Question to CA residents - Proposition 14

Discussion in 'Politics, Religion, Social Issues' started by kylera, Jun 6, 2012.

  1. kylera macrumors 65816


    Dec 5, 2010
    This one goes out to those living in California, and I'm not asking for opinions since things can get dicey.

    To my understanding, Proposition 14 means that when Californians vote for congressmen or other politicians, the top two who get the most votes go into a run-off later in the year. My question is, does this apply even when one candidate gets more than 50% of the votes (in other words, simple majority)?
  2. ThisIsNotMe Suspended

    Aug 11, 2008
  3. Queso Suspended

    Mar 4, 2006
    If so, that's a colossal waste of taxpayer's money. Does any other democracy on the planet stage a run-off in such circumstances?
  4. Rodimus Prime macrumors G4

    Rodimus Prime

    Oct 9, 2006
    Why. It makes the canadetes have to work for the people instead of just the extreme ends of there party. Tax payers are already on the hook for both the primary and the election any how. Now the election is just not a formality with the real one in the primary
  5. Queso Suspended

    Mar 4, 2006
    If all candidates only win a minority of the vote I fully agree, but what I can't see the point of is a run-off when someone has already secured over 50%. If the first round winner obtains a electoral majority when running against an entire field of candidates they are pretty much certain of a repeat majority when only running against one.

    If the second round is only a formality to tick a compliance box what's the point in having it?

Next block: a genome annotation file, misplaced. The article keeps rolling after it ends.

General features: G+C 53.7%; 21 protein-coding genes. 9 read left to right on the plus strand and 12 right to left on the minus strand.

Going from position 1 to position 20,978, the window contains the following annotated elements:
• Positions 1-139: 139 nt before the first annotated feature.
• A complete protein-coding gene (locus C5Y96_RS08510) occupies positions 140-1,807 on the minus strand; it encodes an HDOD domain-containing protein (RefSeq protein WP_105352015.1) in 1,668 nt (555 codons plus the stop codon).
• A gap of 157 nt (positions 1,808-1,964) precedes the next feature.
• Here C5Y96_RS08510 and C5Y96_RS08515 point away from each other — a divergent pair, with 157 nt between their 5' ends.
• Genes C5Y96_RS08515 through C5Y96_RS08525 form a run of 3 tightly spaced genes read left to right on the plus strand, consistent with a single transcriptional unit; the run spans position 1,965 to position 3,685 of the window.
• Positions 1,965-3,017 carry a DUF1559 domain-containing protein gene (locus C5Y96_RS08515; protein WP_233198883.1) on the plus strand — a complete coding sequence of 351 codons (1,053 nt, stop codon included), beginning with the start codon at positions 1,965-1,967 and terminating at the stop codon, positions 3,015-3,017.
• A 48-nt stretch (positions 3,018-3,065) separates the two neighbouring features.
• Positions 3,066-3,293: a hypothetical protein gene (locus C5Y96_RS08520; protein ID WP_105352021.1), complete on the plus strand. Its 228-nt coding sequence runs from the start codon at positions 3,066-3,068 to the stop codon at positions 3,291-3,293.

6. MorphingDragon macrumors 603


    Mar 27, 2009
    The World Inbetween
    Off Topic - Is it me or do America's lawmakers have to make every legal change sickeningly marketable or sound like something out of a corny spy movie?
  7. iJohnHenry macrumors P6


    Mar 22, 2008
    On tenterhooks
    They just want to be loved, and it's a tough row to hoe. ;)
  8. Rodimus Prime macrumors G4

    Rodimus Prime

    Oct 9, 2006
    well still have to have general because more people vote there and other things are put on the ballet then. Cost wise would be min because they vote on a lot of other stuff then as well.

    Plus primary many only get strong dems or strong GOP voting.
  9. szark macrumors 68030


    May 14, 2002
    I don't live in California, but I've always found ballotpedia to be an invaluable source of information about these things.

    Proposition 14
  10. Sydde macrumors 68020


    Aug 17, 2009
    Quite so. Most Americans know about the first Tuesday in November, but if you mention the primary (which may be in January (New Hampshire), September (Washington state) or some date in between, they will say, "oh, is/was there an election this week?"

    Oregon has the best plan, though. Ballots are all submitted by mail or in a drop box.

    Which is problematic, because primaries often host ballot measures as well.
  11. Rodimus Prime macrumors G4

    Rodimus Prime

    Oct 9, 2006
    Depends on the state.

    That being said what the problem with only the strong Dems and strong GOP is that is where you get the most extereme people who cause the grid lock. Since they are often times in either a safe district or state (IT will be one or the other) the winner is choosen in the primary by extreme ends of the party.

    The GOP are scared ******** not of the general but of losing their primary. They work with dems in any way they get voted out in the primaries.

Share This Page